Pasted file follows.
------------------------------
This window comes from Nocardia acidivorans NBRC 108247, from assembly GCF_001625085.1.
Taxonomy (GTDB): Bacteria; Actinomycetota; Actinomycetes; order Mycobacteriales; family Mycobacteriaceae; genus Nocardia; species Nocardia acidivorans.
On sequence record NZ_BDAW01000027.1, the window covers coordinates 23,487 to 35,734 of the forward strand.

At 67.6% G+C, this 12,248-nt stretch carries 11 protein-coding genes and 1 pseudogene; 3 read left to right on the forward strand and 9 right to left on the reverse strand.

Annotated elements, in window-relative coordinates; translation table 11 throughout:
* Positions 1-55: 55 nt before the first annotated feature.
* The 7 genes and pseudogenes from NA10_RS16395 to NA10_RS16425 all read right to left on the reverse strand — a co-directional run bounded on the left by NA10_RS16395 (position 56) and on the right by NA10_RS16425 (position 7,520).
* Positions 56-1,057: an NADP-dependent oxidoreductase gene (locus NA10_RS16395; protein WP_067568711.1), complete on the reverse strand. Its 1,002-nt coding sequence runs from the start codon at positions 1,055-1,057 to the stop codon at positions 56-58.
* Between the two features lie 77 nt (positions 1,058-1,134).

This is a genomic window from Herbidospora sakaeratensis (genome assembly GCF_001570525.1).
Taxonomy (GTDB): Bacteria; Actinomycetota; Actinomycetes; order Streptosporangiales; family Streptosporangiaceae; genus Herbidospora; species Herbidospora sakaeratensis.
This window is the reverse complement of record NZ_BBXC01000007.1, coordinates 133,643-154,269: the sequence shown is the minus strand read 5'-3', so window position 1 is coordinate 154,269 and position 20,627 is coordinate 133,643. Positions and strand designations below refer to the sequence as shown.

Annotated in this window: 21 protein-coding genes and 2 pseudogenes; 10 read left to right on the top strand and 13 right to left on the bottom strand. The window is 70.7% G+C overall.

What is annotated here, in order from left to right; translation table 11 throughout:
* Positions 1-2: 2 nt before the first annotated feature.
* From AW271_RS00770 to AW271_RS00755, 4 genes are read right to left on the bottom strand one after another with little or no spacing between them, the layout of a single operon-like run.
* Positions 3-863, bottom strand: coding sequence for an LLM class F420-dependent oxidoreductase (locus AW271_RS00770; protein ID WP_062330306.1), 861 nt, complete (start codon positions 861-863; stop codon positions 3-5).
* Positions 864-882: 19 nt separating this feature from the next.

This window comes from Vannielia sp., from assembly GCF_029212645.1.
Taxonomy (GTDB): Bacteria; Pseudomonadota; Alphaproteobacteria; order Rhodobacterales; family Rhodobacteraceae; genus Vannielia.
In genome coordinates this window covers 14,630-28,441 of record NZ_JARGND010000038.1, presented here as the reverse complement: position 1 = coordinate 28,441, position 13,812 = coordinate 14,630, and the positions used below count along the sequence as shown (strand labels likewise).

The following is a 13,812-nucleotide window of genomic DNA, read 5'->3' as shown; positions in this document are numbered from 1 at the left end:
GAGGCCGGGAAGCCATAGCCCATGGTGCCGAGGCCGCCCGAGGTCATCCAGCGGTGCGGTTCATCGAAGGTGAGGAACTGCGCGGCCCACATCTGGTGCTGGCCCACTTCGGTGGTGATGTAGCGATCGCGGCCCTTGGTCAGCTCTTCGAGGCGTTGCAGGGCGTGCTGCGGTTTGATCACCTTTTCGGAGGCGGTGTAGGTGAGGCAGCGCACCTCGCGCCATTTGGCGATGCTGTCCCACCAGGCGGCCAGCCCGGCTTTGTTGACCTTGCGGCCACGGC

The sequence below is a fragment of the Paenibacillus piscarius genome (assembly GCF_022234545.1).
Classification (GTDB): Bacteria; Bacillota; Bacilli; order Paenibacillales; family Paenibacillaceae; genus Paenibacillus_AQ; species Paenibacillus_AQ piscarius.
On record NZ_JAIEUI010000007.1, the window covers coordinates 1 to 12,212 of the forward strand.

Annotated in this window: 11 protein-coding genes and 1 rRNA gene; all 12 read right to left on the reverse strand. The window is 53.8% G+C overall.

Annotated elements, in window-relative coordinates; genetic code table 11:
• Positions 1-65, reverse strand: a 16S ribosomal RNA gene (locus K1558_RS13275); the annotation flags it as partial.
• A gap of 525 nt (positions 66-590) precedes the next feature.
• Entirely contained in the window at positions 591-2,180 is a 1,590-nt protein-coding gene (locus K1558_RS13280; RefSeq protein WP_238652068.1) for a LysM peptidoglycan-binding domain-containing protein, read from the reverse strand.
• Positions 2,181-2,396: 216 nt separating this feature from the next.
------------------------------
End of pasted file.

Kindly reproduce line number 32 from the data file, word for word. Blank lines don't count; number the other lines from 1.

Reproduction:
• Positions 2,181-2,396: 216 nt separating this feature from the next.